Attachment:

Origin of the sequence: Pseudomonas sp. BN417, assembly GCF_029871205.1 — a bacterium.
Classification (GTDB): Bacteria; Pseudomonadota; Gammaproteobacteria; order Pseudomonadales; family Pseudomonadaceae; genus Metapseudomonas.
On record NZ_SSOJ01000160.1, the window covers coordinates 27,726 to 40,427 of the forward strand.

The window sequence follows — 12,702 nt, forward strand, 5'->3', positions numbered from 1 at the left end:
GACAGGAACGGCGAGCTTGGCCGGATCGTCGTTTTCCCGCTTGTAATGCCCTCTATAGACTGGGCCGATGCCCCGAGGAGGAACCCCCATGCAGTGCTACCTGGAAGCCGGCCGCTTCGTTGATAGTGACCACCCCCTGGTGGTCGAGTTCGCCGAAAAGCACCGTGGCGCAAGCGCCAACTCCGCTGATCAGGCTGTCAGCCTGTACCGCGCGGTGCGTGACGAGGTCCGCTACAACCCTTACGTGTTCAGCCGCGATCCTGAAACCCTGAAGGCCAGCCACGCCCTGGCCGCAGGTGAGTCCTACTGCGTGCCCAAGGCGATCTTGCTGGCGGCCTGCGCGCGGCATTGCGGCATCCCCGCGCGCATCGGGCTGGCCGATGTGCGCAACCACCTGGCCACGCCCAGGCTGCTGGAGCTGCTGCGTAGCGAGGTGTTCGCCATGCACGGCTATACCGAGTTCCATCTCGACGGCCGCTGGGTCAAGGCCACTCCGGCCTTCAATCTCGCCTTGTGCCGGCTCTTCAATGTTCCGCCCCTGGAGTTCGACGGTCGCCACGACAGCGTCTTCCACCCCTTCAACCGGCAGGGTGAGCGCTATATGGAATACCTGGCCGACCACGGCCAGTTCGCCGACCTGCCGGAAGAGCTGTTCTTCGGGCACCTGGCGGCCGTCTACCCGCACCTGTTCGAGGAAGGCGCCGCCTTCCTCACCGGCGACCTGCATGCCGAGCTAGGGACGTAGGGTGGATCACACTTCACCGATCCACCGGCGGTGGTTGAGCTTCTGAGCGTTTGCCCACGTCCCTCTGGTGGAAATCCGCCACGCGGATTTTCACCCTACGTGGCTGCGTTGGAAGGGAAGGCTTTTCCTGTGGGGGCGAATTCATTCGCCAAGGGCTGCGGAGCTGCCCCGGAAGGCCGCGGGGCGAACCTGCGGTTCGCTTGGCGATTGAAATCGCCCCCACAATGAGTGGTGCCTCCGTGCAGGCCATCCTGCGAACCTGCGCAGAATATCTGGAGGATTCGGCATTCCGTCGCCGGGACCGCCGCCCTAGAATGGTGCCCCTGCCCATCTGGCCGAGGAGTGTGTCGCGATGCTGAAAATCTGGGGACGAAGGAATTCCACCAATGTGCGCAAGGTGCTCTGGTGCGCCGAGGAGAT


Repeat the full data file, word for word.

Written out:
Origin of the sequence: Pseudomonas sp. BN417, assembly GCF_029871205.1 — a bacterium.
Classification (GTDB): Bacteria; Pseudomonadota; Gammaproteobacteria; order Pseudomonadales; family Pseudomonadaceae; genus Metapseudomonas.
On record NZ_SSOJ01000160.1, the window covers coordinates 27,726 to 40,427 of the forward strand.

The window sequence follows — 12,702 nt, forward strand, 5'->3', positions numbered from 1 at the left end:
GACAGGAACGGCGAGCTTGGCCGGATCGTCGTTTTCCCGCTTGTAATGCCCTCTATAGACTGGGCCGATGCCCCGAGGAGGAACCCCCATGCAGTGCTACCTGGAAGCCGGCCGCTTCGTTGATAGTGACCACCCCCTGGTGGTCGAGTTCGCCGAAAAGCACCGTGGCGCAAGCGCCAACTCCGCTGATCAGGCTGTCAGCCTGTACCGCGCGGTGCGTGACGAGGTCCGCTACAACCCTTACGTGTTCAGCCGCGATCCTGAAACCCTGAAGGCCAGCCACGCCCTGGCCGCAGGTGAGTCCTACTGCGTGCCCAAGGCGATCTTGCTGGCGGCCTGCGCGCGGCATTGCGGCATCCCCGCGCGCATCGGGCTGGCCGATGTGCGCAACCACCTGGCCACGCCCAGGCTGCTGGAGCTGCTGCGTAGCGAGGTGTTCGCCATGCACGGCTATACCGAGTTCCATCTCGACGGCCGCTGGGTCAAGGCCACTCCGGCCTTCAATCTCGCCTTGTGCCGGCTCTTCAATGTTCCGCCCCTGGAGTTCGACGGTCGCCACGACAGCGTCTTCCACCCCTTCAACCGGCAGGGTGAGCGCTATATGGAATACCTGGCCGACCACGGCCAGTTCGCCGACCTGCCGGAAGAGCTGTTCTTCGGGCACCTGGCGGCCGTCTACCCGCACCTGTTCGAGGAAGGCGCCGCCTTCCTCACCGGCGACCTGCATGCCGAGCTAGGGACGTAGGGTGGATCACACTTCACCGATCCACCGGCGGTGGTTGAGCTTCTGAGCGTTTGCCCACGTCCCTCTGGTGGAAATCCGCCACGCGGATTTTCACCCTACGTGGCTGCGTTGGAAGGGAAGGCTTTTCCTGTGGGGGCGAATTCATTCGCCAAGGGCTGCGGAGCTGCCCCGGAAGGCCGCGGGGCGAACCTGCGGTTCGCTTGGCGATTGAAATCGCCCCCACAATGAGTGGTGCCTCCGTGCAGGCCATCCTGCGAACCTGCGCAGAATATCTGGAGGATTCGGCATTCCGTCGCCGGGACCGCCGCCCTAGAATGGTGCCCCTGCCCATCTGGCCGAGGAGTGTGTCGCGATGCTGAAAATCTGGGGACGAAGGAATTCCACCAATGTGCGCAAGGTGCTCTGGTGCGCCGAGGAGAT